Face lotions and creams from 8brand from kanebo have caused accidents. (September 2013) People who used these got white spots in their skin. All of the products contain skin lightning component called Rhododenol which is treated as a medicine and effective to control melanin in skin. Kanebo is the 3rd highest earning company in Japanese cosmetic industry and most people know the name. Many TV commercials were broadcasted and the company had a pretty high reputation among women. Therefore, people who trusted the brand got damaged both physically and mentally. More than 10,000 people got the white spots.

It is a normal thing for women to try hard to be more beautiful and that means to have lighter skin in Japan. People’s willingness to have lighter skin is one of a reason why this company to cause this accident. In Japan, skin color does not affect social status or salary. People want white skin just because they believe lighter skin is more beautiful and that is what other people say. However, I think Japanese people have to rethink what beauty is for each of them but not only following other people.

Women’s Consciousness of Skin Lighteners in Japan

by Mai Kusakabe 

In South Africa, there are a lot of women who want to make their skin color lighter because they try to get better status and become more attractive. Then, how about Japanese women? What are they thinking about their skin color? Actually, we can see a lot of cosmetics and drugs to make their skin lighter in pharmacy. So in order to reveal what they are thinking, I did questionnaire about skin color, and ask ten Japanese girls answer it.

girls

 

The first question of my questionnaire was which girl do you prefer, and which is more attractive for you? And why do you feel the girl is more attractive?

Nine out of ten girls answered that they like or want to be a girl on the left, who looks Caucasian. Another girl said she liked the middle one, who looks more Japanese. She said middle one seems the healthiest of the girls. Most girls have the same answer, and the reason why they choose left girl is almost the same, because she has white skin! She looks Caucasian! So she looks beautiful!

The second question was have you ever used skin lighteners? And do you do any efforts to make your skin lighter?

To this question, every one answered Yes. This result is kind of interesting. Every girl seeks to get lighter skin somehow, for example, using face lotion and take a supplement including a component to make skin white and using sunscreen to prevent their skin from ultraviolet rays. Thus usually Japanese girls do something to keep or improve their skin color.

The third one is do you use a sunscreen? Yes or No. And for the person who answered Yes, is it for which reason, for health or for keeping lighter skin? Two girls answer No, and the rest answer Yes. Five of them said it is for keeping lighter skin, two of them said for both and one said for health.

The fourth one is why do you do such efforts? Why do you want to be lighter skin? There are two types of answer of this question. First type is that they think or believe white skin is beautiful. Second type is that they said everyone insist white skin is beautiful, so I think so too. The biggest differences between two are their opinion influenced by others or not.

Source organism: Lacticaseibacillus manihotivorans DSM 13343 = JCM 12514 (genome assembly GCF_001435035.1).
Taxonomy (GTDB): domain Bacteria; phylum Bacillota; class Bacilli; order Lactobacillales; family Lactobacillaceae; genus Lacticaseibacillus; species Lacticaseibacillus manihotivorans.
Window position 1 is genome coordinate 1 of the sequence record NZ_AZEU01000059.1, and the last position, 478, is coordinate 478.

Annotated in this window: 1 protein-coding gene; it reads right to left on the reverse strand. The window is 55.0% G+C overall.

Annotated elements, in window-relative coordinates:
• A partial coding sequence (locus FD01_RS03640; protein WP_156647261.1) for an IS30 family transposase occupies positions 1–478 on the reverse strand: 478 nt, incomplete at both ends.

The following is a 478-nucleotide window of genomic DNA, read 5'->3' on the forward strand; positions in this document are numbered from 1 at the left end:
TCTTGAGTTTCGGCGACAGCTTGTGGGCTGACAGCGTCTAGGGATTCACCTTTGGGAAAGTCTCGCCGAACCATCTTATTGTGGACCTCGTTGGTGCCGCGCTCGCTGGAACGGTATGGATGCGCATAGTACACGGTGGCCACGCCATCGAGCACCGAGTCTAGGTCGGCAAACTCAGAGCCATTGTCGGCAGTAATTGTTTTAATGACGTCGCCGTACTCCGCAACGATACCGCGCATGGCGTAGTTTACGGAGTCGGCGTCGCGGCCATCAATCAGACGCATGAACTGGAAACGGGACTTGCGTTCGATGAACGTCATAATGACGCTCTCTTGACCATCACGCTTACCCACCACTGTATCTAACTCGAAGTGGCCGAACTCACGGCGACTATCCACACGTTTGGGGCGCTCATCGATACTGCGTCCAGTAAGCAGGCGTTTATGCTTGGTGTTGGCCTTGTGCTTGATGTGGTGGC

So what kind of factors influence Japanese girls’ opinions of skin color? The options are TV, advertisements of cosmetics, magazines, the Internet, status, public opinion and other. The choice which attracted most votes is TV (six points), following public opinion, magazines (four points), advertisements (three points), the Internet (one point). And there is no vote to status. From this result, we can understand that most people don’t realize that there is connection between skin color and status in Japan, for example trying to get lighter skin is to become more attractive, this is kind of trying to get better status. In addition their idea that white skin is beautiful is mostly influenced by media. One girl said my favorite model has white skin, so I want to get white skin like her. Indeed popular models and actress have lighter skin, and many girls long to be like them. Lighter skin has come to one of major factors to be like admired woman.

Thus, as we can see from this questionnaire, Japanese girl prefer lighter skin. And most of them do some efforts to make their skin lighter, for example, about 70% of girls use sunscreen for keeping their skin color lither. They don’t think it’s for their health, just for their own beauty. They regard white skin as beautiful. The biggest factor of their preference of skin color in Japan is media which give us images of popular models and actress who have lighter skin that makes us long to be like them, and give us impression that lighter skin can get more popularity and attractiveness. The important thing is that it is not always right. Sometimes it makes us wrong decision. So we need to judge whether it is right or not.

Manipulation by Cosmetic Companies Changing Habits towards Skin Lightening

yes, men need whitening lotion, too.

(Photo credit: Sophiakristina)

by Naresh Kumar